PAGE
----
March 23, 2020: Los Angeles
In much of California, cannabis businesses are allowed to continue on with their normal operations, despite Governor Newsom’s order to residents last week (https://covid19.ca.gov/img/Executive-Order-N-33-20.pdf) to stay home due to the Coronavirus. Only businesses deemed “essential” are allowed to stay open, and notably, cannabis businesses have been included in this category by state and local officials. When the Governor issued his state-wide “stay at home” order, his office made clear that cannabis retailers were not on the list of nonessential businesses required to close. In addition to cannabis, essential businesses allowed to stay open in the state include banks, grocery stores, gas stations, and pharmacies. Local jurisdictions are allowed to place more restrictive rules on cannabis businesses than the state, and to order closures for local health reasons. Many local governments, however, have followed the lead of the Governor and made clear that cannabis businesses are “essential” and thus allowed to stay open.
On March 19, Los Angeles Mayor Eric Garcetti issued a “Safer at Home” emergency order, ordering the closure of non-essential businesses and all citizens to stay inside their residences except for taking care of certain essential needs. (https://www.lamayor.org/mayor-garcetti-angelenos-are-‘safer-home-new-emergency-order-stops-non-essential-activities-outside). Under the Mayor’s order, cannabis businesses are deemed “essential” and allowed to stay open. The Mayor’s order stated:
2. Subject only to the exceptions outlined in this Paragraph and Paragraph 5 below, all businesses within the City of Los Angeles are ordered to cease operations that require in-person attendance by workers at a workplace :
(vii) Essential Activities Exempt. Certain business operations and activities are exempt from the provisions of this Order, on the grounds that they provide services that are recognized to be critical to the health and well-being of the City.
These include: (a) All healthcare operations, including hospitals, clinics, dentists, pharmacies, pharmaceutical and biotechnology companies, medical and scientific research, laboratories, healthcare suppliers, home healthcare services providers, veterinary care providers, mental and behavioral health providers, substance use providers, physical therapists and chiropractors, cannabis dispensaries, or any related and/or ancillary healthcare services, manufacturers and suppliers. Healthcare operations does not include fitness and exercise gyms and similar facilities.
In an Update published on its web site, the LA Department of Cannabis Regulation confirmed that, pursuant to the Mayor’s order, all cannabis businesses with Temporary Approval (not just retailers) will be authorized to stay open. (https://cannabis.lacity.org/blog/dcr-news-bulletin-covid-19-updates)
San Francisco was initially confused about cannabis businesses, saying dispensaries had to shut down pursuant to its “shelter in place” order. Later, however, its Department of Public Health tweeted that dispensaries could continue to operate, because “Cannabis is an essential medicine for many San Francisco residents.” (https://twitter.com/SF_DPH/status/1240057523954016256). Many other local jurisdictions in California, including San Jose and Sacramento, have issued similar notices that commercial cannabis activity will continue to be allowed.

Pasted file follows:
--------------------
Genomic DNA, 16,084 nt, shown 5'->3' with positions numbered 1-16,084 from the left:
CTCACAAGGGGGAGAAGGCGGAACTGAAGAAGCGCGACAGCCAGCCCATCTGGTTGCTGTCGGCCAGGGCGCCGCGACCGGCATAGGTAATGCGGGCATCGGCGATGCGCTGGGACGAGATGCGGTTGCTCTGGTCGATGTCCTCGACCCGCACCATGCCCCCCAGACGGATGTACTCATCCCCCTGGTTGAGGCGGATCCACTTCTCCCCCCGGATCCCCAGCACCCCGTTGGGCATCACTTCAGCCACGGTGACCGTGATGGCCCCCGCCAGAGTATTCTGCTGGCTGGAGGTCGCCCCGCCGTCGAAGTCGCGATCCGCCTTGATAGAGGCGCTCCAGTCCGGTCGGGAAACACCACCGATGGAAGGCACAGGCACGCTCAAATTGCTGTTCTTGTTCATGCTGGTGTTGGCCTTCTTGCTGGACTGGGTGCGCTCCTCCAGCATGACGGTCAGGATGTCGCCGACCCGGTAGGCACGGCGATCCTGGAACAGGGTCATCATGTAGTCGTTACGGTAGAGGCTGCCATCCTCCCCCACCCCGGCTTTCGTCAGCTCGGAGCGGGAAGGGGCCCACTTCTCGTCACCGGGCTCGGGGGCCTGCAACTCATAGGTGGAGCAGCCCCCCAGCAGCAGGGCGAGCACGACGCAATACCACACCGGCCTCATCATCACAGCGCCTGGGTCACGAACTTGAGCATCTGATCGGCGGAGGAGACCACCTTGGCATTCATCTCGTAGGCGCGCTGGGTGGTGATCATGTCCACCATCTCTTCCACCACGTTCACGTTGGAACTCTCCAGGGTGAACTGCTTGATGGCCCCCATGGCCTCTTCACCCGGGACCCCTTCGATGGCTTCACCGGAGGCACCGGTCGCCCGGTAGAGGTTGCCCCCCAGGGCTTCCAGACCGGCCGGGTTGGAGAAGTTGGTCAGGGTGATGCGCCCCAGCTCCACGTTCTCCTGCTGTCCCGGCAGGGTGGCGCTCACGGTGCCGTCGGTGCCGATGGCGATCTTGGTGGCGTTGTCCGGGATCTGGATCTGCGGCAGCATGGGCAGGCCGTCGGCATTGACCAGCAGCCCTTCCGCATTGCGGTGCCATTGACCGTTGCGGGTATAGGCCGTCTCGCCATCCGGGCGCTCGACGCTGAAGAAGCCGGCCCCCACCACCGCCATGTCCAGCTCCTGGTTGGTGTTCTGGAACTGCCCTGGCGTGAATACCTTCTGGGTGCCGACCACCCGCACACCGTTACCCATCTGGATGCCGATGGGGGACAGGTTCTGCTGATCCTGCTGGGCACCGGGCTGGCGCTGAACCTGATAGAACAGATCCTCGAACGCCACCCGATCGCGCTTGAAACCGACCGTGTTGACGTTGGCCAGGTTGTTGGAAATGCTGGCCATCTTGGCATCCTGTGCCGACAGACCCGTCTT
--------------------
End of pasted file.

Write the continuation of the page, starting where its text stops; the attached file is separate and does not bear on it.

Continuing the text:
Following the lead of Governor Newsom and local jurisdictions, the California State Public Health Officer designated a “list of ‘Essential Critical Infrastructure Workers’ to help state, local, tribal, and industry partners as they work to protect communities, while ensuring continuity of functions critical to public health and safety, as well as economic and national security.” (https://covid19.ca.gov/img/EssentialCriticalInfrastructureWorkers.pdf.). The cannabis industry was included in the “Food and Agriculture” sector in the list of essential workers, described as “Workers supporting cannabis retail” and “a complex web of growers, processors, suppliers, transporters, distributors, and consumers.”
All three state agencies that regulate commercial cannabis activity in California also recently issued statements that all types of commercial cannabis activity (storefront retail, delivery, distribution, manufacturing, cultivation, and testing) will continue to be allowed, pursuant to the Governor’s order (so long as the license holders also continue to have local approval).
Meanwhile, cannabis sales have been booming in California as residents have retreated to their homes, with a mix of boredom and panic over dire news reports about the Coronavirus. This creates a great opportunity for cannabis businesses to not just survive but to thrive as one of the few industries allowed to operate, and to provide medical and psychological relief to citizens across the state affected by the Coronavirus. As the cannabis industry ramps up to serve citizens across the state, now is also a great opportunity for investors to seek to acquire a cannabis business. Many operators are currently strapped for cash but are sitting on valuable businesses and would welcome business partners who are seeking to buy them out or partner with them to build a successful operation in a now-booming sector of the economy.
Cannabis businesses that are struggling can now also seek economic relief under various local and state programs offered due to the Coronavirus, which can help cover mortgage payments and payroll expenses during these difficult times. Attorneys active in the cannabis field can help struggling business owners identify and access financial help from these government programs, and advise on how to buy or sell equity in cannabis businesses.
Author: Raza Lawrence
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